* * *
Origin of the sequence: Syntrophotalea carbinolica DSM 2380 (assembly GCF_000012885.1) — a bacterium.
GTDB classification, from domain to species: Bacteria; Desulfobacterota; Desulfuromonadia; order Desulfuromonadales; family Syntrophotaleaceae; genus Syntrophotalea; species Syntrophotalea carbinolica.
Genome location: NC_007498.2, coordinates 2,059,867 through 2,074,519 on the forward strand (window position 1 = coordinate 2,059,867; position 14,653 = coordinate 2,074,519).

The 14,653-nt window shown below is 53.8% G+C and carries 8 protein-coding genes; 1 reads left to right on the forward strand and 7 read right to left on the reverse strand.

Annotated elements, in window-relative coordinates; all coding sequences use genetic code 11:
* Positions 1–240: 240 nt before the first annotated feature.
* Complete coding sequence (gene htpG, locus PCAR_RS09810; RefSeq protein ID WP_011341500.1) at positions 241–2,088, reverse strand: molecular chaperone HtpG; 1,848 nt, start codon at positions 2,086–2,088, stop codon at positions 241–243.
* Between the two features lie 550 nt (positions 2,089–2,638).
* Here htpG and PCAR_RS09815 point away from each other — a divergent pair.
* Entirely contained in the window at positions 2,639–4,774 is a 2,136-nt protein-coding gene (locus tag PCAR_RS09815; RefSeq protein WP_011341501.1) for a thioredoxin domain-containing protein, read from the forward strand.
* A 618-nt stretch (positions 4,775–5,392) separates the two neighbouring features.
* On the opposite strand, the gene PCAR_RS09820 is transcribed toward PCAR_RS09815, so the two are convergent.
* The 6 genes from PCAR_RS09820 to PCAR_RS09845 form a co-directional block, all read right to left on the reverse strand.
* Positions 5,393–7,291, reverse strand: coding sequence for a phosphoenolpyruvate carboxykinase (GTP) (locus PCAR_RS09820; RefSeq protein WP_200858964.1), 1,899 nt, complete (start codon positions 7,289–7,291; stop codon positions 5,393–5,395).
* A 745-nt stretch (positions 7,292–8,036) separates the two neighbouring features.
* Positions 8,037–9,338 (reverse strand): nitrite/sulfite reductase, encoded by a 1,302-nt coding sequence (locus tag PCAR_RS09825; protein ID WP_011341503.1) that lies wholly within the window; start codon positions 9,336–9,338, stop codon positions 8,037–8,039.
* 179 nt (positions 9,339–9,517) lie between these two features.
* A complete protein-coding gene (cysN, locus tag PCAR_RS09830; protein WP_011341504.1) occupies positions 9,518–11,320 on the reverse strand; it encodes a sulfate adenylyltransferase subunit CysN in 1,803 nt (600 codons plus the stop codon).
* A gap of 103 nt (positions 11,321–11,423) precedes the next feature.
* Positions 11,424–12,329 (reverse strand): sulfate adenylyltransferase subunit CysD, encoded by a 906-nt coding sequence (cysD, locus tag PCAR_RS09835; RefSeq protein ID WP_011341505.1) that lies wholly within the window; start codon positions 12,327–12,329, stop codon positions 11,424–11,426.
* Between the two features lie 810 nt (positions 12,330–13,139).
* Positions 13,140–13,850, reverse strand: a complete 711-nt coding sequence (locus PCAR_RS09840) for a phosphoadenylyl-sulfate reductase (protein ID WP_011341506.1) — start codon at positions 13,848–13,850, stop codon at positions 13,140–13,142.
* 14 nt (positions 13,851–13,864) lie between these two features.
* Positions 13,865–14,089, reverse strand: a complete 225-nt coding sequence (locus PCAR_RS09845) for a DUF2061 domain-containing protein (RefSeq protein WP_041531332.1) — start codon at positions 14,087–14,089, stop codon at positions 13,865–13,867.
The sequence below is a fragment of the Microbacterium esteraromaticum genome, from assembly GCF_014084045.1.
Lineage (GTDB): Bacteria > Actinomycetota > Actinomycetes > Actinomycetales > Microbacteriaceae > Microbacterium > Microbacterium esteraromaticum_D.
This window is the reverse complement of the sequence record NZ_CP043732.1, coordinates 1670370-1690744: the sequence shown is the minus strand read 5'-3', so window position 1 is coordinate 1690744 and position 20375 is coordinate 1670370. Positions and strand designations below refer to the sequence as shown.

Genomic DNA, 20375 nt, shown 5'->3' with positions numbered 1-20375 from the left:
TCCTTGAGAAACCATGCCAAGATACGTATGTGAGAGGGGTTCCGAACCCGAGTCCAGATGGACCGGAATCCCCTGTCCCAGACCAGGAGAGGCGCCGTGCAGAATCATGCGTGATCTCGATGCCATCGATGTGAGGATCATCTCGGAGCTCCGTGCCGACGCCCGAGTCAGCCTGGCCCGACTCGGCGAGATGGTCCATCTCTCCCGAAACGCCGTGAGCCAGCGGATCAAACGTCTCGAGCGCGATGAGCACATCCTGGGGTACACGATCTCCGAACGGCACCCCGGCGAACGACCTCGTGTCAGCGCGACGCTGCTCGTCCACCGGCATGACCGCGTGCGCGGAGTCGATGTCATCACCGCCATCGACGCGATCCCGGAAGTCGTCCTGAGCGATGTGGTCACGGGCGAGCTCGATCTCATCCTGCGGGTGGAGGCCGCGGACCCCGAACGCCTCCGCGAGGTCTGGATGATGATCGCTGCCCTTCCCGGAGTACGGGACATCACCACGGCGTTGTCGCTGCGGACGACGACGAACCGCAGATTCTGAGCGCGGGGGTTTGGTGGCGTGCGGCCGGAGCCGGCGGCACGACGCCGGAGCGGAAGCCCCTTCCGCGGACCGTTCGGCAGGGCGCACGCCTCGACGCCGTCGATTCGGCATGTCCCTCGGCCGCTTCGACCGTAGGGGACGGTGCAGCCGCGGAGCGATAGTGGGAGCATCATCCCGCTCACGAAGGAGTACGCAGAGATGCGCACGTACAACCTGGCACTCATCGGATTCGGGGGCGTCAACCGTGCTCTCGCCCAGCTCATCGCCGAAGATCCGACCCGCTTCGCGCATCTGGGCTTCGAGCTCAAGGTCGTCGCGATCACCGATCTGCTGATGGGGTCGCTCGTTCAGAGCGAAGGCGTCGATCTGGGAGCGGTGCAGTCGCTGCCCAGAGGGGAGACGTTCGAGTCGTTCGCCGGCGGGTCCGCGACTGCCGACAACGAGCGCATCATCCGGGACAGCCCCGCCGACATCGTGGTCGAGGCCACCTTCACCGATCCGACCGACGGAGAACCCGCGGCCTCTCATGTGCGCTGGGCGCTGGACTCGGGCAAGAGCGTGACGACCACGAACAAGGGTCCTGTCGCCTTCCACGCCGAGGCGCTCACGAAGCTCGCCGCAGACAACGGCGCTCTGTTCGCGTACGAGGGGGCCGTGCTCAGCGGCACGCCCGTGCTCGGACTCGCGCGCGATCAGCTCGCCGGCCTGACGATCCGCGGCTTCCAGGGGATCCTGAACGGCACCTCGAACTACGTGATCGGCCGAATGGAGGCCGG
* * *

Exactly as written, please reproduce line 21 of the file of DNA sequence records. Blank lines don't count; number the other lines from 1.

* Between the two features lie 810 nt (positions 12,330–13,139).